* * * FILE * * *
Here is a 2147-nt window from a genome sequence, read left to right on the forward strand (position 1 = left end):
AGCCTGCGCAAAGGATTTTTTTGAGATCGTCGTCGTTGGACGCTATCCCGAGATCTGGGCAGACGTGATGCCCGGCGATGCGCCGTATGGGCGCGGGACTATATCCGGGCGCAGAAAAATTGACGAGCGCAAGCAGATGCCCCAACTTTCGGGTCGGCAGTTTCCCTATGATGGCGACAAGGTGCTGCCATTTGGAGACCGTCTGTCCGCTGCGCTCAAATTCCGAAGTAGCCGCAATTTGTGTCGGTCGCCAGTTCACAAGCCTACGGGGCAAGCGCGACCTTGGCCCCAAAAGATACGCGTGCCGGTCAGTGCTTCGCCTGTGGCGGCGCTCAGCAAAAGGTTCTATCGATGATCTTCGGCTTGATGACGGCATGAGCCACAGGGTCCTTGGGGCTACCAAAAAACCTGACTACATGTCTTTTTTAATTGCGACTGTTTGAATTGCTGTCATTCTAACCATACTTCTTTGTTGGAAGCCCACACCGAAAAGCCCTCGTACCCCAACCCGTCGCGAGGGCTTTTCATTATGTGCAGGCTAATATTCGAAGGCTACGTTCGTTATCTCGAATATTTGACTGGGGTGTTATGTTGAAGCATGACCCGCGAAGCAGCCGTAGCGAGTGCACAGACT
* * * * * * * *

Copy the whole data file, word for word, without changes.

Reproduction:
Here is a 2147-nt window from a genome sequence, read left to right on the forward strand (position 1 = left end):
AGCCTGCGCAAAGGATTTTTTTGAGATCGTCGTCGTTGGACGCTATCCCGAGATCTGGGCAGACGTGATGCCCGGCGATGCGCCGTATGGGCGCGGGACTATATCCGGGCGCAGAAAAATTGACGAGCGCAAGCAGATGCCCCAACTTTCGGGTCGGCAGTTTCCCTATGATGGCGACAAGGTGCTGCCATTTGGAGACCGTCTGTCCGCTGCGCTCAAATTCCGAAGTAGCCGCAATTTGTGTCGGTCGCCAGTTCACAAGCCTACGGGGCAAGCGCGACCTTGGCCCCAAAAGATACGCGTGCCGGTCAGTGCTTCGCCTGTGGCGGCGCTCAGCAAAAGGTTCTATCGATGATCTTCGGCTTGATGACGGCATGAGCCACAGGGTCCTTGGGGCTACCAAAAAACCTGACTACATGTCTTTTTTAATTGCGACTGTTTGAATTGCTGTCATTCTAACCATACTTCTTTGTTGGAAGCCCACACCGAAAAGCCCTCGTACCCCAACCCGTCGCGAGGGCTTTTCATTATGTGCAGGCTAATATTCGAAGGCTACGTTCGTTATCTCGAATATTTGACTGGGGTGTTATGTTGAAGCATGACCCGCGAAGCAGCCGTAGCGAGTGCACAGACT